The genetic integrity of all organisms is under constant threat from a variety of internal and external sources, such as radiation, chemical carcinogens and reactive cellular species. Often, these agents damage DNA directly. As a consequence, cells have evolved elaborate mechanisms to continuously scan for and repair such damage.

One of the major DNA repair pathways is that of homologous recombination (HR). In principle, this pathway allows an error-free restoration of the original genetic information. The repair process involves the copying of an undamaged strand of identical (homologous) DNA and splicing the resultant copy into the damaged strand. Taken as a whole, the process is quite complex, but a key step is the initial processing of the damaged DNA to generate free 3’ single-stranded tails [1]. In the bacterium E. coli, the RecBCD multi-protein complex, mediated by an octameric DNA sequence known as Chi (), catalyses this process.
The RecBCD enzyme binds at the broken DNA end and rapidly unwinds the duplex in an ATP-dependent manner. As unwinding proceeds, the 3’ terminated strand is continuously degraded by an endonuclease activity. This unwinding and digestion continues until the Chi sequence is encountered, at which point the enzyme pauses, and the nuclease switches to the other DNA strand. The enzyme then continues unwinding the duplex, digesting the 5’ terminated strand and loading the RecA strand-exchange protein onto the 3’ strand, now capped by the Chi sequence (Figure 76) in preparation for the next stage of HR.

Fig. 76: Schematic diagram of the reaction catalysed by RecBCD. The enzyme binds to a free duplex end (a) and starts to unwind the DNA and digest the 3’ strand (b). Upon encountering the Chi site (c), the nuclease activity is switched and the enzyme continues; now digesting the 5’ strand (d). RecBCD is also capable of loading RecA onto the exposed 3’ strand to provide the substrate for the next step of homologous recombination (e).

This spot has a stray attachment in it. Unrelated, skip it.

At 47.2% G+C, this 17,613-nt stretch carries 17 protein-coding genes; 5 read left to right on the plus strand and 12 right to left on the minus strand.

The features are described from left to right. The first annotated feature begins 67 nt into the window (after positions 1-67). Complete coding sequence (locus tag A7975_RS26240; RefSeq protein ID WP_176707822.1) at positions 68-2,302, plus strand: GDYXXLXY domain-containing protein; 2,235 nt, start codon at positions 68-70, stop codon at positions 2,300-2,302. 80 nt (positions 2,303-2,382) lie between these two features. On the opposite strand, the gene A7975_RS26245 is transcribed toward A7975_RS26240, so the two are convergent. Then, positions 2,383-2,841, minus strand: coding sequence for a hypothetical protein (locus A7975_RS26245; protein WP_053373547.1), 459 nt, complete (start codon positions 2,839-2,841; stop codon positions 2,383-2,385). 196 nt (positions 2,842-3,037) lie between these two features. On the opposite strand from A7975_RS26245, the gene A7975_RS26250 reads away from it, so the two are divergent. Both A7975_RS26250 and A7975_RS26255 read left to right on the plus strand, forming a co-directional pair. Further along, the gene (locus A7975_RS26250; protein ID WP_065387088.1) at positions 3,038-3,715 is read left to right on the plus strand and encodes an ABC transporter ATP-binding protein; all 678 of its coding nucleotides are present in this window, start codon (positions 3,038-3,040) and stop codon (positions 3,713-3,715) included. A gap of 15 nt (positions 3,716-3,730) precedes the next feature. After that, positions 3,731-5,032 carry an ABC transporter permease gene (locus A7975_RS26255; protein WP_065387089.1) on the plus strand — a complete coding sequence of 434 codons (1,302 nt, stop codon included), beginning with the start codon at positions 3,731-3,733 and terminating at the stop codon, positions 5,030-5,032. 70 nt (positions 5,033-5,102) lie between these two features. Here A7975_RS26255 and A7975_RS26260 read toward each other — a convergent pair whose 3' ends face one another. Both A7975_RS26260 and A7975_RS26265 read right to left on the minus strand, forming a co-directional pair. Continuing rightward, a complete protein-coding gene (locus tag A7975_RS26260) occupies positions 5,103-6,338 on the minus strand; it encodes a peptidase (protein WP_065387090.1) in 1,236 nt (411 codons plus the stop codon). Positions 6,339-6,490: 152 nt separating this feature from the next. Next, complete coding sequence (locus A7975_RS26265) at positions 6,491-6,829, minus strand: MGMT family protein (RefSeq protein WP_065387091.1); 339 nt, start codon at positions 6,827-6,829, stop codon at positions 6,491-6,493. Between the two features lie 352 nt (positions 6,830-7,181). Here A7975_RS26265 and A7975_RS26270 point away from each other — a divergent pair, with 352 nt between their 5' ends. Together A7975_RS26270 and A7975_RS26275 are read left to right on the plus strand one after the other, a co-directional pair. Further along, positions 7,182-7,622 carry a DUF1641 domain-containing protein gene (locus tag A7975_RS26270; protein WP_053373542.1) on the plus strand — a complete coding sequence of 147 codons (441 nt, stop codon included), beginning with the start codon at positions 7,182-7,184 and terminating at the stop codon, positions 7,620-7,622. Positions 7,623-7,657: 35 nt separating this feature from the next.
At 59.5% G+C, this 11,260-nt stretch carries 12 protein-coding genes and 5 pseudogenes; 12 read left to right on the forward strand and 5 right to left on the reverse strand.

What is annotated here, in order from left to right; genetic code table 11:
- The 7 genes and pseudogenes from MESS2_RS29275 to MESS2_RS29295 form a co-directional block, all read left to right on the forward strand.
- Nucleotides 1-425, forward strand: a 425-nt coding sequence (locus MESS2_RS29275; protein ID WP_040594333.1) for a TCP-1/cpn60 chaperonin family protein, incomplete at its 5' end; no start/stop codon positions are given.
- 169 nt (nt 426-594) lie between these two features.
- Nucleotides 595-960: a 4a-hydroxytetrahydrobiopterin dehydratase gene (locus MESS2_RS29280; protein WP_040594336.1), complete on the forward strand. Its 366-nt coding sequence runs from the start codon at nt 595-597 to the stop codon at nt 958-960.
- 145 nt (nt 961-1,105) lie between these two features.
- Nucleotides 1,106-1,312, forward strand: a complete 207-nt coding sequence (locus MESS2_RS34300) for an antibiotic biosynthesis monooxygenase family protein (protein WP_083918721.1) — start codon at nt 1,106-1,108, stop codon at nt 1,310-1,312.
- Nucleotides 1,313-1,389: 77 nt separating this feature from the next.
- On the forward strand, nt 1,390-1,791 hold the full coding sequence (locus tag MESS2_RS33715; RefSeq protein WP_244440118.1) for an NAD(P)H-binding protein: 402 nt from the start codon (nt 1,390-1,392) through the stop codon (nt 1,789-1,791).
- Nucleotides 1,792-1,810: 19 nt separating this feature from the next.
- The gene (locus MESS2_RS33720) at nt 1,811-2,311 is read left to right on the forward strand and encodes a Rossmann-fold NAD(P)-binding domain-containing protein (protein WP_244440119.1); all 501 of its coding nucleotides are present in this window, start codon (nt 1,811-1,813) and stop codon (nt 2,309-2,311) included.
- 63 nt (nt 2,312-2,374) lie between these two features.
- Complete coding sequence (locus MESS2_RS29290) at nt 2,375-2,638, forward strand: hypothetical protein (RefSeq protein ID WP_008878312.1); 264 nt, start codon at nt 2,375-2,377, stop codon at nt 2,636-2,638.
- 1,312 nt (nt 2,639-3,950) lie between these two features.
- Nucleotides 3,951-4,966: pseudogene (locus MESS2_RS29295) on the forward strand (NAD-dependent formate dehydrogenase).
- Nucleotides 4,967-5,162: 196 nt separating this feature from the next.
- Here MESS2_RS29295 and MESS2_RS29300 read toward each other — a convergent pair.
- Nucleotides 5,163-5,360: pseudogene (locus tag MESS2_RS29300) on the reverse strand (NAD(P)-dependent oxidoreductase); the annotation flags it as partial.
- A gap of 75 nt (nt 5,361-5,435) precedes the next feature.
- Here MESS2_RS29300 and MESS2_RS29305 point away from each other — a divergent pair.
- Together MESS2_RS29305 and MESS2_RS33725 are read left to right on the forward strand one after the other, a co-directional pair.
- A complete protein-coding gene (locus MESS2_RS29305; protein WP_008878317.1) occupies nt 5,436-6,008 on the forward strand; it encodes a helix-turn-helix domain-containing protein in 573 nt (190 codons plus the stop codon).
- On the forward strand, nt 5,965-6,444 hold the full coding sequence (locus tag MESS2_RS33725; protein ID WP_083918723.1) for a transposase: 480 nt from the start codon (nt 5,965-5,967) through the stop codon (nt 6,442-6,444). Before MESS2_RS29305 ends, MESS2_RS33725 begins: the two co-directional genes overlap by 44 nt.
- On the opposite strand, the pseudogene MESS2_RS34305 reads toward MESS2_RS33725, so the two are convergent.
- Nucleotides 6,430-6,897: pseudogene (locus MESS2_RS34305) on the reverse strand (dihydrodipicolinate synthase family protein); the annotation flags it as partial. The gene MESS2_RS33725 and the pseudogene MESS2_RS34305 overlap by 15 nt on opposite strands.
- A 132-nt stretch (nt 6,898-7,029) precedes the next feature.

Considerable amounts of biochemical and genetic data have been obtained on the RecBCD system. Recent results have shown that the enzyme has a bipolar helicase activity, with one motor translocating along each strand, each running with opposite polarity [2]. It has been shown that the 3’-5’ and 5’-3’ helicase activities reside with the RecB and RecD subunits respectively, the nuclease is associated with the C-terminal domain of RecB and Chi recognition occurs in RecC.

We have recently determined the crystal structure of RecBCD bound to a blunt-ended DNA hairpin using data collected on ESRF beamlines ID14-1 and ID14-4. The structure was solved in the absence of ATP and so represents an initiation complex prior to translocation (Figure 77). Despite this, the DNA substrate has been partially unwound, with four base-pairs of the duplex split.

Fig. 77: Ribbon diagram of the RecBCD complex. RecB is shown in orange, RecC blue, and RecD green. The two strands of DNA (grey) are split at the top of the protein and enter tunnels directing the 3’ tail to the RecC Chi-recognition site and nuclease, and the 5’ tail to RecD. The active site of the nuclease is highlighted by a bound calcium ion, depicted as a red sphere.

As expected from sequence analyses, both RecB and RecD have folds characteristic of superfamily I DNA helicases, with the C-terminal nuclease domain of RecB attached by a long flexible linker. In the crystal structure a calcium ion replaces the native magnesium ion in the nuclease active site. The RecC protein forms a plate-like scaffold around which the RecB is tightly wrapped, while RecD maintains a looser association. RecC has three channels running through it; a large central cavity responsible for binding RecB, and two smaller channels for each of the DNA tails. These channels guide the 3’ and 5’ tails towards the nuclease and RecD respectively. Intriguingly, the 3’ channel is partially formed from the N-terminal domain of RecC, which also has a characteristic helicase fold, a fact not apparent from the sequence. This observation suggests that RecC is in fact a defunct helicase, which has evolved the ability to recognise the Chi sequence. In the current crystal structure, the nuclease is ideally positioned to accept the 3’ tail of the DNA following its passage through RecC. Presumably the Chi sequence induces some conformational switch, which alters the nuclease strand specificity as well as activating the RecA loading process.

These structural studies have shown how two helicases can combine to form a highly efficient molecular machine and provide a basis for an elaborate regulated nuclease system. Unravelling the details of this control mechanism should prove to be a rewarding exercise.



[1] S. C. Kowalczykowski, Trends Biochem. Sci., 25, 156-165 (2000).
[2] M.S. Dillingham, M. Spies, S.C. Kowalczykowski, Nature 423, 893-897 (2003).

Principal Publication and Authors

M.R. Singleton (a), M.S. Dillingham (b), M. Gaudier (a), S. C. Kowalczykowski (c), D.B. Wigley (a), Nature 432, 187-193 (2004).
(a) Cancer Research UK, London Research Institute (UK)
(b) University of Bristol, Department of Biochemistry (UK)
(c) University of California at Davis, Center for Genetics and Development (USA)